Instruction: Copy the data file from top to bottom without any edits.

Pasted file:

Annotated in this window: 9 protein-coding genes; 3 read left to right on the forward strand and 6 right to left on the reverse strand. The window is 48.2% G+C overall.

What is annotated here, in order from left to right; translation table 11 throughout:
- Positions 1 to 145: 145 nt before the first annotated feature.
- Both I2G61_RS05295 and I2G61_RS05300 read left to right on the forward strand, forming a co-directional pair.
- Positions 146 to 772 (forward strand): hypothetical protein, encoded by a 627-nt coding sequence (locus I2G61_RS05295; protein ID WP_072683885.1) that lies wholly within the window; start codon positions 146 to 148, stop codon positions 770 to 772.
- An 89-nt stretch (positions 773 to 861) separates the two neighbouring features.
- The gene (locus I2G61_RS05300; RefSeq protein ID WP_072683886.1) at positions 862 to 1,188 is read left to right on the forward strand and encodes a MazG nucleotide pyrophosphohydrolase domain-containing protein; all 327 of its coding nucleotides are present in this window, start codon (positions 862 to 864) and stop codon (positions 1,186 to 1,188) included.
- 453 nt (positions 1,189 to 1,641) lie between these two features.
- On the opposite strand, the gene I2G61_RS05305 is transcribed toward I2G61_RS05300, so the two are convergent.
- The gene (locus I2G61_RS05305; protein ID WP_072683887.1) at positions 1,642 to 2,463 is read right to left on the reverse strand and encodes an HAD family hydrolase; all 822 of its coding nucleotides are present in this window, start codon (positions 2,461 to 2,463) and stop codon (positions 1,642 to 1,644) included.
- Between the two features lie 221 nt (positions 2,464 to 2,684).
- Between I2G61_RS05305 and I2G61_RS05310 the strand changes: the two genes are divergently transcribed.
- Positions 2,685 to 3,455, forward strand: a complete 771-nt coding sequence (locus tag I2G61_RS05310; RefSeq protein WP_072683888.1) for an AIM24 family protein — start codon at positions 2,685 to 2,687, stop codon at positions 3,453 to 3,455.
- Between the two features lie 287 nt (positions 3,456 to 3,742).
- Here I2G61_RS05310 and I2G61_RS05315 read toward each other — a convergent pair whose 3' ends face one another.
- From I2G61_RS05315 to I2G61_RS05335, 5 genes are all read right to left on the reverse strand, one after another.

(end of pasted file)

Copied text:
Annotated in this window: 9 protein-coding genes; 3 read left to right on the forward strand and 6 right to left on the reverse strand. The window is 48.2% G+C overall.

What is annotated here, in order from left to right; translation table 11 throughout:
- Positions 1 to 145: 145 nt before the first annotated feature.
- Both I2G61_RS05295 and I2G61_RS05300 read left to right on the forward strand, forming a co-directional pair.
- Positions 146 to 772 (forward strand): hypothetical protein, encoded by a 627-nt coding sequence (locus I2G61_RS05295; protein ID WP_072683885.1) that lies wholly within the window; start codon positions 146 to 148, stop codon positions 770 to 772.
- An 89-nt stretch (positions 773 to 861) separates the two neighbouring features.
- The gene (locus I2G61_RS05300; RefSeq protein ID WP_072683886.1) at positions 862 to 1,188 is read left to right on the forward strand and encodes a MazG nucleotide pyrophosphohydrolase domain-containing protein; all 327 of its coding nucleotides are present in this window, start codon (positions 862 to 864) and stop codon (positions 1,186 to 1,188) included.
- 453 nt (positions 1,189 to 1,641) lie between these two features.
- On the opposite strand, the gene I2G61_RS05305 is transcribed toward I2G61_RS05300, so the two are convergent.
- The gene (locus I2G61_RS05305; protein ID WP_072683887.1) at positions 1,642 to 2,463 is read right to left on the reverse strand and encodes an HAD family hydrolase; all 822 of its coding nucleotides are present in this window, start codon (positions 2,461 to 2,463) and stop codon (positions 1,642 to 1,644) included.
- Between the two features lie 221 nt (positions 2,464 to 2,684).
- Between I2G61_RS05305 and I2G61_RS05310 the strand changes: the two genes are divergently transcribed.
- Positions 2,685 to 3,455, forward strand: a complete 771-nt coding sequence (locus tag I2G61_RS05310; RefSeq protein WP_072683888.1) for an AIM24 family protein — start codon at positions 2,685 to 2,687, stop codon at positions 3,453 to 3,455.
- Between the two features lie 287 nt (positions 3,456 to 3,742).
- Here I2G61_RS05310 and I2G61_RS05315 read toward each other — a convergent pair whose 3' ends face one another.
- From I2G61_RS05315 to I2G61_RS05335, 5 genes are all read right to left on the reverse strand, one after another.